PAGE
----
This is going to be of limited interest to most people here, because this is some incredibly nerdy, incredibly local stuff, but it's what I've been working on for the last few weeks. This link goes to a google map that plats houses built by Theron Potter Healy and the trolley lines in Minneapolis for the years between, say, 1875ish and 1910ish. The slider on the left will allow you to populate and depopulate the map with the houses and mass transit lines through the years, showing the direct relationship between mass transit and construction.
But, backing up, allow me to tell a personal anecdote. When I was kid in the 70s, my folks were old house nuts. They bought a rotten old Queen Anne in the Wedge neighborhood of Minneapolis in 1976, and that neighborhood at that point was the burglary capital of the city. Due to their involvement in the neighborhood associations at the time, they became more and more interested in who had built these rotten old Victorians - so often mucked about with in the Depression for necessity (my childhood home had been a duplex at that time) and in later decades due to changing aesthetics.
The house I grew up in had every single stick of wood trim painted Pepto Bismol pink before my parents stripped it. When they had the floor of the dining room sanded - which was covered with age-darkened shellac in a uniform brown - a stunning mosaic parquet appeared. Who were these builders? How did their design influence the character of the city? You could see the influence if you drove around - the changing rooflines and floorplans - but they wanted to know the names and dates. The history of it all. Who were the people who made a Minneapolis house a recognizably Minneapolis house?
Though a seriously onerous permit-pulling process, my dad, Anders Christensen, identified one master builder of Minneapolis as the most prolific. His name was Theron Potter Healy. He built well over 200 structures between the years of 1886 - when he moved to Minneapolis from Nova Scotia - to 1906, when he died. Now, the term master builder is often misunderstood - I've been to enough city council meeting to know that - and it doesn't mean that people thought his dungeon master skills were awesome. It's not Master Builder like Master of the Universe. A master builder was a occupation that existed before the split into architect and builder sometime after the turn of the 20th Century; a master builder was someone who designed and built the structure together. It was architect and artisan in one.
I could seriously nerd out here about the shift between the age of the master builder and the White City of the Chicago World's Fair and the Crash of 1893 - I could, seriously - but I'm not going to this time. All I'm going to say is that economics and larger cultural shifts can make some serious changes in the way an individual can work their craft, which can be laid down on paper and stone and wood to see that shift. The history of an individual can be the history of a city in microcosm; this twenty year span of 200 buildings that are created and destroyed by the whims of the changing body politic. It's totally heavy, man.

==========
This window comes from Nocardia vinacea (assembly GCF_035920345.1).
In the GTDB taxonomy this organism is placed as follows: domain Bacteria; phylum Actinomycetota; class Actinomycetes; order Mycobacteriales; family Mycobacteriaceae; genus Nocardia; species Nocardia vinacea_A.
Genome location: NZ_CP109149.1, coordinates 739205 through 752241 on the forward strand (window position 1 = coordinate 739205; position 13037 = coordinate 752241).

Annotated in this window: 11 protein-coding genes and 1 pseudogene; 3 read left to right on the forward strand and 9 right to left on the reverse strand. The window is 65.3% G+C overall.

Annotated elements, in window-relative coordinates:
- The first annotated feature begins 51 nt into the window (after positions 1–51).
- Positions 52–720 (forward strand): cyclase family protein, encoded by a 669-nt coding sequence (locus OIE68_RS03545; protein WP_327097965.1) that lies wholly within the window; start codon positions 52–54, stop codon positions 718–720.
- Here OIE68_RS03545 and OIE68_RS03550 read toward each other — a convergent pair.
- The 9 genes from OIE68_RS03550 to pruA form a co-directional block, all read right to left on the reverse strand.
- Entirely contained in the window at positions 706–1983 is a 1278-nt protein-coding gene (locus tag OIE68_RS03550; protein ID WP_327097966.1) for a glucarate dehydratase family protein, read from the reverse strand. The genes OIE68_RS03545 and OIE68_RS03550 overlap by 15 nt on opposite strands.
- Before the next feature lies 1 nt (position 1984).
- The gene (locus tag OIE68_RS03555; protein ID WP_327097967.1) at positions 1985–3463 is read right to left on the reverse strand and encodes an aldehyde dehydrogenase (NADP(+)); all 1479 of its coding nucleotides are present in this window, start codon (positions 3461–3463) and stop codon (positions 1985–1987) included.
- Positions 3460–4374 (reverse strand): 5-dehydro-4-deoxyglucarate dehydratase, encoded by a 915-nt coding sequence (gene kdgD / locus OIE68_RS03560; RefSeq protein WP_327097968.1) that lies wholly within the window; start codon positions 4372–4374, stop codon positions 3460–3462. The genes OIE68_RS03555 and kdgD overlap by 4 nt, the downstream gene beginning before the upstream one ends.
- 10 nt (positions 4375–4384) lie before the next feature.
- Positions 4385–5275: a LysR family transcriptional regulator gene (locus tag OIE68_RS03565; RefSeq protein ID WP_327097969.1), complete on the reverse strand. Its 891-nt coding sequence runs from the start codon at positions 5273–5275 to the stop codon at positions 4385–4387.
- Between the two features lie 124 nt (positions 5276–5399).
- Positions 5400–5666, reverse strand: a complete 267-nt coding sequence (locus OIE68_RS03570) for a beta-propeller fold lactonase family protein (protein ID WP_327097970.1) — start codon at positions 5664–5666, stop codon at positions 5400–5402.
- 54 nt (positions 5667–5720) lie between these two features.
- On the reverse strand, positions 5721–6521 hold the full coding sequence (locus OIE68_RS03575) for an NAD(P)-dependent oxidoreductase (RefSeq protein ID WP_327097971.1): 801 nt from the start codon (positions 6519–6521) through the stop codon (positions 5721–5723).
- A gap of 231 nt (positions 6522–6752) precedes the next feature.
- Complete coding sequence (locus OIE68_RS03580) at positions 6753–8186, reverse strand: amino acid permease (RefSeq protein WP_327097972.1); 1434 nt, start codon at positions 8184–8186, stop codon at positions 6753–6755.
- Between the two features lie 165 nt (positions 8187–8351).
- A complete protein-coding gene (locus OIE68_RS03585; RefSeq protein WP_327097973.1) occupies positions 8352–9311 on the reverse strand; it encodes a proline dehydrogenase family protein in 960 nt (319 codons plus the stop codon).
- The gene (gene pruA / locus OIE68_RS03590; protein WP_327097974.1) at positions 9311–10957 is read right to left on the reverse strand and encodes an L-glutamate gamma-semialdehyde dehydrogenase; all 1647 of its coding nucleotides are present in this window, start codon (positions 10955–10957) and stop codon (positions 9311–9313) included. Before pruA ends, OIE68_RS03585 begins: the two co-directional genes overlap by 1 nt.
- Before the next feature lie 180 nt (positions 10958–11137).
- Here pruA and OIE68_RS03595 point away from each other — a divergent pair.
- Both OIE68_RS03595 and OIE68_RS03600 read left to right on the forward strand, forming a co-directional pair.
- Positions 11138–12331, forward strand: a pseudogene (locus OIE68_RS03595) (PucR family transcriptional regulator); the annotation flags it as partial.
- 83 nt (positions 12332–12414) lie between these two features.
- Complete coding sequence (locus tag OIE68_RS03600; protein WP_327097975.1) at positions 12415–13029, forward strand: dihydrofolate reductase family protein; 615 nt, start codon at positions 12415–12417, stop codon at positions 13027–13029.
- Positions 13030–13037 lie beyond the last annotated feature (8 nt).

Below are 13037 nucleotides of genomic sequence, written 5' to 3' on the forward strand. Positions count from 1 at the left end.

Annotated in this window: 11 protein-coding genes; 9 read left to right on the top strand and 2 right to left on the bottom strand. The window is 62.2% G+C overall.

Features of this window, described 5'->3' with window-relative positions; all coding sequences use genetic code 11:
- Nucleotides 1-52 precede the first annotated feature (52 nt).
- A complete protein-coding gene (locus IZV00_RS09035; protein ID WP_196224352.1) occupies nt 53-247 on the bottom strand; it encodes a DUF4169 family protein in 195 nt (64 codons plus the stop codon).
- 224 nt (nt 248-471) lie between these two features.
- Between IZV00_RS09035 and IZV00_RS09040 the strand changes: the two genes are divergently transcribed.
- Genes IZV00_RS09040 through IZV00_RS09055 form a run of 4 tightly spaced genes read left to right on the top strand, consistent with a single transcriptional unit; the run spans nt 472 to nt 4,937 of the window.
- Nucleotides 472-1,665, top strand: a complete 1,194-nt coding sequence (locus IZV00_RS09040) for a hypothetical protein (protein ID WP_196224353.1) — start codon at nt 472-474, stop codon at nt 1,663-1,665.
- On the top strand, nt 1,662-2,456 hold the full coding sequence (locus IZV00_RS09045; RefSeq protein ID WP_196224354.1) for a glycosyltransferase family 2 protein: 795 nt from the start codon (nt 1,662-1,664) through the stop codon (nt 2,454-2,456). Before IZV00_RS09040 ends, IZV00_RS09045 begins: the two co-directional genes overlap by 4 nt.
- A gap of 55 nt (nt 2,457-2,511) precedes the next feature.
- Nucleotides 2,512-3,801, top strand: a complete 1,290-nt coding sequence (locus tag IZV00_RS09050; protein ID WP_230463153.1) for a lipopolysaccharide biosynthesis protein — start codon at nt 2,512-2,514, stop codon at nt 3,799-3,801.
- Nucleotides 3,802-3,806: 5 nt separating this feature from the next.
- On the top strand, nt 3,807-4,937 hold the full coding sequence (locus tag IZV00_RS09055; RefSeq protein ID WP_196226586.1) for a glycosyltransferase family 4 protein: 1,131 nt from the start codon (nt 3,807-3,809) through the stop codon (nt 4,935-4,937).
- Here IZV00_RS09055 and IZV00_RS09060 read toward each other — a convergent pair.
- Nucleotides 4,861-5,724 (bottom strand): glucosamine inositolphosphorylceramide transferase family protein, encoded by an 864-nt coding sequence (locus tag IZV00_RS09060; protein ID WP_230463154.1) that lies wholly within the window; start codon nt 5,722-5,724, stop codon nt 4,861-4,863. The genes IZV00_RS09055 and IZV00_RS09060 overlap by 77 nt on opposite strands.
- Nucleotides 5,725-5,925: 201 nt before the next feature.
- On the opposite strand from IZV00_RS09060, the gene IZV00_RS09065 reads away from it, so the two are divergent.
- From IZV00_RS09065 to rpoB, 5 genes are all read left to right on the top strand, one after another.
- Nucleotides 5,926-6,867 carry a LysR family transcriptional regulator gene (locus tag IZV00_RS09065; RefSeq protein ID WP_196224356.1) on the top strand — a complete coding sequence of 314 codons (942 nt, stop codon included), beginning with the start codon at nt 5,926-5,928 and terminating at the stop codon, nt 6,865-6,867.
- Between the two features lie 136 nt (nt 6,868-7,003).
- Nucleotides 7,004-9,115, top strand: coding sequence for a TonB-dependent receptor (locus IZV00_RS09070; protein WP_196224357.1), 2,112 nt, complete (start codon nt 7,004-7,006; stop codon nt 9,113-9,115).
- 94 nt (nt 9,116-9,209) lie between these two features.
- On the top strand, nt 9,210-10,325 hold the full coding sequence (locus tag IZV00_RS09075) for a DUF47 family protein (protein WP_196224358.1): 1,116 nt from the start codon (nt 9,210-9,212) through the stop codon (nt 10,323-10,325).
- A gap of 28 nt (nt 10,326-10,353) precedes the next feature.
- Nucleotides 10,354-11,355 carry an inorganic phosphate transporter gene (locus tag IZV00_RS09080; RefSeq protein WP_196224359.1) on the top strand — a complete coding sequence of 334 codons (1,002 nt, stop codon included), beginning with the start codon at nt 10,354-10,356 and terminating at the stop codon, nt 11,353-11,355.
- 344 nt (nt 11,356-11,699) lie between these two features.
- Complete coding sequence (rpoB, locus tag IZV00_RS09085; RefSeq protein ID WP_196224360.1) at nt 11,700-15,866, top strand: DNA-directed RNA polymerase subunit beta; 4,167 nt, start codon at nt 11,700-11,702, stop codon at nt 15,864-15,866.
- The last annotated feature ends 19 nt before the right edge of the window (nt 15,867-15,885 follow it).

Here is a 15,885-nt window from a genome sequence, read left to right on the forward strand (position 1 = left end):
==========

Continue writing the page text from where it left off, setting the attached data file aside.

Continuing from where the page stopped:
Hey, don't bogart that.
Anyway, I totally love this map. My husband and I have been peopling this map with buildings and overlays for the last whatever. I spent an ugly weekend inputting all the Healy permit data into a spreadsheet so that we could make his buildings show up on google maps. The grey buildings are the ones that have been torn down; the red ones are still standing. My husband got the idea to start platting the trolley lines year by year - to show how the mass transit drove construction - and you can now see how true that is.
We still need to work this somehow, but you can see how destructive the construction of Interstate 35 was, which took out whole blocks of Healy houses, whole neighborhoods, whole communities. The surburnization of the American city as a destructive force: driving construction to the suburbs and paving over the city neighborhoods. It wasn't as bad as the gutting of the Rondo neighborhood in St Paul, but it was still pretty bad. At this point I know I'm talking in local code, so I should probably stop.
So, the coolest new feature of our little google map is the overlay of historical maps by year, which you can see in transparency over the map of the city. You can see the shrinking and changing of lakes, the changing of street names, the farmsteads slowly overcome by the city grid. Minneapolis has always and ever been the most modern of the Twin Cities, but we have our history, even if we don't respect it like we should. The past is a non-renewable resource, as many of my compatriots keep screaming at city council meetings.
"What's the Healy Project?" my daughter said to me recently. I realized she's third generation house nut, as I spun out an explanation I hoped a seven year old could understand. It's probably hopeless; there's no way she'll understand the importance of preserving our city's history put in any terms a seven year old can get. But I'm doing this for her, in a way, for the next generation. I hope she can walk the blocks of a city with a recognizable city architecture, not torn down for the easy land deal that drives all local corruption, local graft, local blindness.
Anyway, it's a cool map. Please play with the toggles and features. It's a changing vision of a city which is still changing.